India’s coal production is expected to be in the range of 850-900 million tonnes (MT) in FY23, ending March, aided by the government’s push to meet the rising power demand in the world’s second biggest consumer of the key fuel.

CareEdge in a report reiterated its expectations on India’s coal output in the current fiscal year driven by Coal India’s (CIL) expected ramp-up in production to achieve the Coal Ministry’s target to produce 1 billion tonnes (BT) by FY26 and 1.5 BT by FY30.

“Despatches to the power sector are likely to inch up further as demand from coal-based power plants remains high. While the imports have increased compared to last year, the government’s initiatives to increase domestic production would lower dependence on imported coal in the medium-long term. International coal prices are expected to remain moderate in the near-medium term due to soft global demand,” CareEdge Advisory & Research Director Tanvi Shah said.

Growing appetite for power

The power sector contributed 84 per cent of the total coal despatches during YTD FY23 as against 82 per cent during the same period in FY22, CareEdge pointed out.

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Total coal despatch to different sectors during YTD FY23 (April-January) increased by around 7.5 per cent Y-o-Y, supported by higher production and improved rail connectivity for all major mines.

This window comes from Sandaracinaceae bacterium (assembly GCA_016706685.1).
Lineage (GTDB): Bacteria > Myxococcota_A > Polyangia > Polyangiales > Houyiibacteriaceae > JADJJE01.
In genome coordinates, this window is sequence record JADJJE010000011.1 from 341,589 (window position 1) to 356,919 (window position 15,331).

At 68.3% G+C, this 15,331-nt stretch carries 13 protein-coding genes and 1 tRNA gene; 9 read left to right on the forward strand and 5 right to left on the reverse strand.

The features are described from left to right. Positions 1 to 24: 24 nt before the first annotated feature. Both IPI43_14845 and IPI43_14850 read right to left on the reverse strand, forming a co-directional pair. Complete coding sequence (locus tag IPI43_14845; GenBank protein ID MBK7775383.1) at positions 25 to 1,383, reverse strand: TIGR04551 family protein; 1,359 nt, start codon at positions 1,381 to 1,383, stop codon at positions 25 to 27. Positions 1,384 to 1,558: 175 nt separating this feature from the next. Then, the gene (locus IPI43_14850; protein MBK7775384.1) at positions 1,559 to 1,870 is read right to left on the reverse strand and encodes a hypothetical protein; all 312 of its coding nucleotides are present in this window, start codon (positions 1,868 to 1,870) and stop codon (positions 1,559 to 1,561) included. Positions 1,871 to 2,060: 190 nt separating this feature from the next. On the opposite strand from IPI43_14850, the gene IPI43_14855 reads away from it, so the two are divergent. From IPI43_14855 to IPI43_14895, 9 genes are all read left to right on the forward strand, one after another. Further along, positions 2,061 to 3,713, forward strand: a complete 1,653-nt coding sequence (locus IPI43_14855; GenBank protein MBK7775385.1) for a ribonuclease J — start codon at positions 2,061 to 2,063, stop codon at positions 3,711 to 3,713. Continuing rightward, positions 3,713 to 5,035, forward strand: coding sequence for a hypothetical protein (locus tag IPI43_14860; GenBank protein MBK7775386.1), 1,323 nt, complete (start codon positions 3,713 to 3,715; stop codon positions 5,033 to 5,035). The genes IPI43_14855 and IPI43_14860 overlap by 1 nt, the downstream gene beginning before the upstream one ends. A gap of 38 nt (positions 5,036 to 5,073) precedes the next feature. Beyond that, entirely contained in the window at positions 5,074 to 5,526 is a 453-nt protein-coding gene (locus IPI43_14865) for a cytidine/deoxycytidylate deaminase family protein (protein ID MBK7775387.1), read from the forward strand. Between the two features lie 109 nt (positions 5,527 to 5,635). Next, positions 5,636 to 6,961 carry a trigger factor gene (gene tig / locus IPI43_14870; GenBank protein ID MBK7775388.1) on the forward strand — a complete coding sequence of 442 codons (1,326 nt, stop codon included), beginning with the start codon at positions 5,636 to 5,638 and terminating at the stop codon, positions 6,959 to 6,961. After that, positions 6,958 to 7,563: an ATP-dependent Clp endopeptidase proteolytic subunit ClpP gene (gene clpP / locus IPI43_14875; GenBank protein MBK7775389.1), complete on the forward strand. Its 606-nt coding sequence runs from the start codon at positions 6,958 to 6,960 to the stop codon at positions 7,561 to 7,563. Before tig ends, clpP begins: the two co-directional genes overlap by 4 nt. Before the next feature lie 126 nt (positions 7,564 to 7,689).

The aggregate coal despatch to the power sector during the same period was 609 MT, an increase of 10.5 per cent Y-o-Y. The despatches remained flattish for captive power plants and declined for other sectors.

Electricity consumption

The overall energy requirement in the country has increased to 12,64,083 million units (MU) during YTD FY23 (April-January) from 1,142,263 MU during the same period in FY22, the agency said.

Coal-based power generation has accounted for more than 65 per cent of total power generated in the past years. The plant load factor (PLF) of coal-based power plants improved to 63.23 per cent in FY23 (up to December) from 57.23 per cent in FY22 YTD, primarily due to a ramp-up in domestic coal supply to meet the high demand for coal-based power plants.

Power sector drives coal imports

Coal imports have increased by 25.6 per cent Y-o-Y to 192 MT as of YTD FY23 (April- December). Non-coking coal, mainly used in power generation, accounted for 66 per cent of the total coal imports,” CareEdge said.

Over 70 per cent of the non-coking coal is imported from Indonesia and South Africa while coking coal is majorly imported from Australia, it added.

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In January 2023, the power ministry directed the thermal power plants to import coal to achieve imported to domestic coal blending at the rate of 6 per cent for the remaining period of the current fiscal and H1 FY24.

The move is targeted to reduce the coal shortfall anticipated during the summer months, the agency said.

However, to reduce dependence on imported coal over the medium-long term, the government has taken various initiatives including auctioning of coal blocks for commercial mining, FDI under the automatic route, expansion of existing mines, the opening of new mines under CIL and development of evacuation infrastructure, it added.